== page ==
Wednesday, 10 February 2016

Nativity - Part I: The Jungle Book

When this image appeared on Facebook last year as a person "I might know", I wanted to know about him immediately. Apart from his striking beauty and being clad in little more than clay leaf-print, I had to find out if the image was part of a photo shoot or if it was an actual snapshot of real life. As someone fascinated by indigenous people, ever since watching "The Emerald Forest" with my grandparents when I was a boy, I have had a voracious appetite to discover anything about native people and their environment - from missionaries to linguists who were sent to notate a new language, to highly anecdotal accounts of childhoods spent growing up with these eccentric and curious parents. Interested in textiles too, ceremonial displays with clothing embellished from local exotic birds can't help but capture the imagination and shame even the most bedazzling runway show.

My latest project, Nativity, explores what the term "native" means to a contemporary world. Naturally I turned to Mogly, the name of the wildly handsome man above, whose photo I discovered was a rainforest 'selfie' and not destined for any glossy magazine. I am now equally puzzled and delighted to count him amongst my Facebook friends as we message almost daily - I am captivated to learn about every aspect of his life, which understandably is worlds apart from the average UK life. Despite his feeling about modern technology, it is the internet that has allowed this incredible connection from my armchair.

Mogly escaped to the Columbian rainforest over 7 years ago, for a surprising reason he explains below and, now 24, he remains there with his partner and their 2 children. It is a pleasure and a true honour to connect with this beautiful tender-hearted person who is also a rare example of someone has never lost touch with his essential wild nature. I am deeply moved by some of his answers and humbled to be able to share a small part of his fascinating yet simple world.

The interview was conducted in Spanish so you'll find his original answers below the English as well as some photographs of the spectacular place he calls home.

Tell us where you live
I live on a mountain with a very special name, El Serro del Tigre
Vivo en una montana de un nombre muy especial, el Serro del Tigre

Describe how you came to live there.
[I followed] my instinct to wish to live a normal life
Mi instinto de querer vivir normal

Tell us what you do in your average day
Work and till the earth!
Trabajar y sembrar la tierra!

What are the benefits to living where and how you do?
I learnt a lot from using medicinal and edible plants that I find in the jungle, and I make infusions or use them raw. They are very effective.

What are the disadvantages, if any, of how and where you live?
At first it was quite difficult because the seeds and plants that feed me weren't ready and I had to walk 9km to get food.
Al inicio fue un tanto dificil porque las semillas y plantas que me alimentarian no estaban listas y tenia que caminar 9km por los viveres.

Is feeling connected to the land important to you?
Of course [because] my it's where I learn to live with myself and my happiness is reflected in the waters of the rivers.
Claro que si es donde aprendo a vivir conmigo mismo y mi felicidad se reflecja como las aguas de los rios.

How does internet access affect your relationship with your world?
It depresses me to realise that we suffer as the human hand destroys the fauna and flora and through the medium of the internet, we withdraw from our world.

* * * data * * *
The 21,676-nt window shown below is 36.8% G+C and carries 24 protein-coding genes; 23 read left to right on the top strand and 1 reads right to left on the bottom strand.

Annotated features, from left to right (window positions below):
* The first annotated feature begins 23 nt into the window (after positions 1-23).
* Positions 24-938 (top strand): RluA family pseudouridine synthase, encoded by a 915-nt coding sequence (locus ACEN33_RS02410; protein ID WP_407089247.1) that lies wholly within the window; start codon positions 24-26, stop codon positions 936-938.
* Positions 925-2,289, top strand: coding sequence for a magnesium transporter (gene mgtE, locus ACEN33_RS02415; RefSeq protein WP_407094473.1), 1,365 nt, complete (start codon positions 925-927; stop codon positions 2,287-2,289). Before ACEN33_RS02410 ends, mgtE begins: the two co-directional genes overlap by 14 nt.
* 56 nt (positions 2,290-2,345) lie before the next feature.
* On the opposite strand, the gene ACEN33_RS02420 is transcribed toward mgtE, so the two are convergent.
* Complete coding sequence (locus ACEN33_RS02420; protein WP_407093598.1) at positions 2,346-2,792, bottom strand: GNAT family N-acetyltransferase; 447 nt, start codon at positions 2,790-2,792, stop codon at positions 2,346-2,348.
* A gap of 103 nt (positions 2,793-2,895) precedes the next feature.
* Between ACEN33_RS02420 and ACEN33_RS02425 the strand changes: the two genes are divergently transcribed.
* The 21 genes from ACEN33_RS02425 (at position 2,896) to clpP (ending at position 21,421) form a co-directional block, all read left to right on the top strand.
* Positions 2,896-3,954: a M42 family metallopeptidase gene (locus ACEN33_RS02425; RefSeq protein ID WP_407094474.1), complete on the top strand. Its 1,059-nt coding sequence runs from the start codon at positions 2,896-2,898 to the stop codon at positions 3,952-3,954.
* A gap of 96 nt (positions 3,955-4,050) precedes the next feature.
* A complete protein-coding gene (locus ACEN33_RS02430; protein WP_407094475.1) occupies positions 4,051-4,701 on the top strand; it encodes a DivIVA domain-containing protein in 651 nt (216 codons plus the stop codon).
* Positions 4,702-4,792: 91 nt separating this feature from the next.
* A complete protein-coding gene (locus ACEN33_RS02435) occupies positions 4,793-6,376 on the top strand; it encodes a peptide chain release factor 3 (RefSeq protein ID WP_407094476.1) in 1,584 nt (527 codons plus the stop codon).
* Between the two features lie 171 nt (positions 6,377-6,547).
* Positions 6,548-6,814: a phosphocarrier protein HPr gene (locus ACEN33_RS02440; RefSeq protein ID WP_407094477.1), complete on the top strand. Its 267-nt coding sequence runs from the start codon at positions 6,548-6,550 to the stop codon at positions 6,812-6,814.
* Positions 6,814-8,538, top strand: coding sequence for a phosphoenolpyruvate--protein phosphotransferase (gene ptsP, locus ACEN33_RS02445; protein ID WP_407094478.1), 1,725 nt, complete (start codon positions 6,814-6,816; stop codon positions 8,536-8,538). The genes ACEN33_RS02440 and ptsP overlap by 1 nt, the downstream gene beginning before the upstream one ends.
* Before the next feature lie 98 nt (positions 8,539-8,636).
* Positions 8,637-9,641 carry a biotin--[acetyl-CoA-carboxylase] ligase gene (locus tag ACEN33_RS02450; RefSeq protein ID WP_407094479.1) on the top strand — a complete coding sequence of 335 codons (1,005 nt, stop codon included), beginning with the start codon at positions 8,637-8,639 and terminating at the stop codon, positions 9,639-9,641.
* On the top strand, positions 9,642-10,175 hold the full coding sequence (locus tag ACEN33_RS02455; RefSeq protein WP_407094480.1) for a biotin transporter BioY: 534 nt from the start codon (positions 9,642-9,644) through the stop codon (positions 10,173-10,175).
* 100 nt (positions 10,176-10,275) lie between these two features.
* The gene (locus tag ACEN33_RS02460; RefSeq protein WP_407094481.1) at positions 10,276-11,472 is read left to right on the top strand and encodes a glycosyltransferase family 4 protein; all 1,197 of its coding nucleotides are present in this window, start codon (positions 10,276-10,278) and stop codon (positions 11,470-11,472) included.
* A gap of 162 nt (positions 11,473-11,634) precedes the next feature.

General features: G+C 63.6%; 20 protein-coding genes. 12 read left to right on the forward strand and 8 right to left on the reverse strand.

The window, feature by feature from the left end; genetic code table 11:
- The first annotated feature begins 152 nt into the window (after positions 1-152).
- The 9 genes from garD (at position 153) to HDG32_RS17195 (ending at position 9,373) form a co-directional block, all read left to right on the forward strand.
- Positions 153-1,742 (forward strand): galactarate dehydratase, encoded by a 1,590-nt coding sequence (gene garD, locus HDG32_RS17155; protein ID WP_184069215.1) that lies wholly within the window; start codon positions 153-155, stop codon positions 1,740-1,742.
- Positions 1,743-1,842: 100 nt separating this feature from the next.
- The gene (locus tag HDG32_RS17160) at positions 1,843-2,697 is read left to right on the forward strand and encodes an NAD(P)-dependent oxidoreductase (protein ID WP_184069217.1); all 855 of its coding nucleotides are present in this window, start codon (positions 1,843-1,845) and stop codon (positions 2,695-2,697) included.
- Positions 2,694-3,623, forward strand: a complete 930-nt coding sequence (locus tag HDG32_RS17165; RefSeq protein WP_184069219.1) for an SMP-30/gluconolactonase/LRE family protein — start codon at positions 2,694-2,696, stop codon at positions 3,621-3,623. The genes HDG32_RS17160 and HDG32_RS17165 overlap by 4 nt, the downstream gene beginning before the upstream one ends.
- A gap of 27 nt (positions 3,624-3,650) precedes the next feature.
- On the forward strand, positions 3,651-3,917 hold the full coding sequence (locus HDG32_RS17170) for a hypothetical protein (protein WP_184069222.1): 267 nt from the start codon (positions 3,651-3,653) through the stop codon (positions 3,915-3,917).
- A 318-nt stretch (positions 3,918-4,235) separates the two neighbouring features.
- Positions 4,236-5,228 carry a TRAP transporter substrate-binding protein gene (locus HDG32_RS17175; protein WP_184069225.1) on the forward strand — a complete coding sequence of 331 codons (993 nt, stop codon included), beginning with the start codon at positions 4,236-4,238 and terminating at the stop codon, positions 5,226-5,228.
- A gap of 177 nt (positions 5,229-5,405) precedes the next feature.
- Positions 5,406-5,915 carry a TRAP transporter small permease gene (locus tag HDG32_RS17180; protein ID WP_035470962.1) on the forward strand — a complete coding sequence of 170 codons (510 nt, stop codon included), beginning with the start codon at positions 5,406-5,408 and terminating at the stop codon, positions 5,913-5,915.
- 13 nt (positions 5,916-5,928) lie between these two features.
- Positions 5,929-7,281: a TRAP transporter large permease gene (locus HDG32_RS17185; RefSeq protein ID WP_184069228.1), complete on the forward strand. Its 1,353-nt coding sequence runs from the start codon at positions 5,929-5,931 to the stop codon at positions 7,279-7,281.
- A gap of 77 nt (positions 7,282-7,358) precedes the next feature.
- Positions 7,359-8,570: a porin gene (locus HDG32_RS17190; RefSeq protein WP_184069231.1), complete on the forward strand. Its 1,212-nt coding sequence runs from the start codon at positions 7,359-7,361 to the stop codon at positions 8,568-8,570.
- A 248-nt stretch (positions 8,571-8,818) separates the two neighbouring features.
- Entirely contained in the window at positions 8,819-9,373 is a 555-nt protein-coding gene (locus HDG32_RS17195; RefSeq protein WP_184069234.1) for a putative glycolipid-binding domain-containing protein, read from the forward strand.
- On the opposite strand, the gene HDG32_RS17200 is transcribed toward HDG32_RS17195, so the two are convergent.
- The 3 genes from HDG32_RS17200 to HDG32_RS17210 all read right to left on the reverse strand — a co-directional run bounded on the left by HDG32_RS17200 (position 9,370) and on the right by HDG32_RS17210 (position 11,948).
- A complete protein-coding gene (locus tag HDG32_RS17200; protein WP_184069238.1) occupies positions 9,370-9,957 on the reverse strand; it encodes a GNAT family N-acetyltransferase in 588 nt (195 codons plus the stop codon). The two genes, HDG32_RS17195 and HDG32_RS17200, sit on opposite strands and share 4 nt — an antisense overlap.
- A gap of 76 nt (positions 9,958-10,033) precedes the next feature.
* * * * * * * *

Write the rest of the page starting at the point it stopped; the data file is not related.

Me deprime al darme cuenta de lo que sufrimos por medio de la mano humana destruyendo fauna y flora y por medio del internet nos sacan de nuestro mundo.

Do you have any spiritual, religious or philosophical beliefs?
No. I believe in what I see because everything that is, is in front of me.
No yo creo en lo que miro porque todo lo que esta estaba antes de mi.

What did you dream about last?
I had a very interesting dream! I was visitng a family close to the river. I was there with my 2 children, 2 teenagers and a baby. I had a feeling as if there was a fish in the river. I had a quick look and then noticved that the level of the river was reaction was to tell the children to to the top of the house. The river began to rage, so we took the children and went to the highest part, the river was still rising violently...almost to the floor of the house. The oldest child saw that the river rose to the harvest as his parents were desperately jumping, and the river then rose up to him too, leaving only his 2 brothers, my 2 children and me. Running on a lot of adrenaline, I held them close [...] they were very quiet, just watching the waters and suddely the waters calmed again. The most interesting thing was that the children weren't scared and I felt a strong energy through them that I can't explain. The house was pulled to the other side of the raging river, we reached the shore. I put them down and I began to cry inconsolably, like a baby, and I woke up in tears. I learned that a dream teaches me that children are the closest to nature, and it's that same nature that protects those who look after it.

What are your hopes for the future?

[that we all] return to our roots, we will work the earth together and those who don't have a particular crop can swap food with another and [do] activities together where there won't be any metal or technology.
Volver a nuestras raices todos trabajaremos las tierras juntos y el que no tenga de un tip do cosecha el otro la tendra y podremos intercambiar comida y actividades juntos donde no existira la plata ni la tecnologia.

Thanks to Mogly for his pictures and to Sonia Tome and Diana Ruiz for translation work

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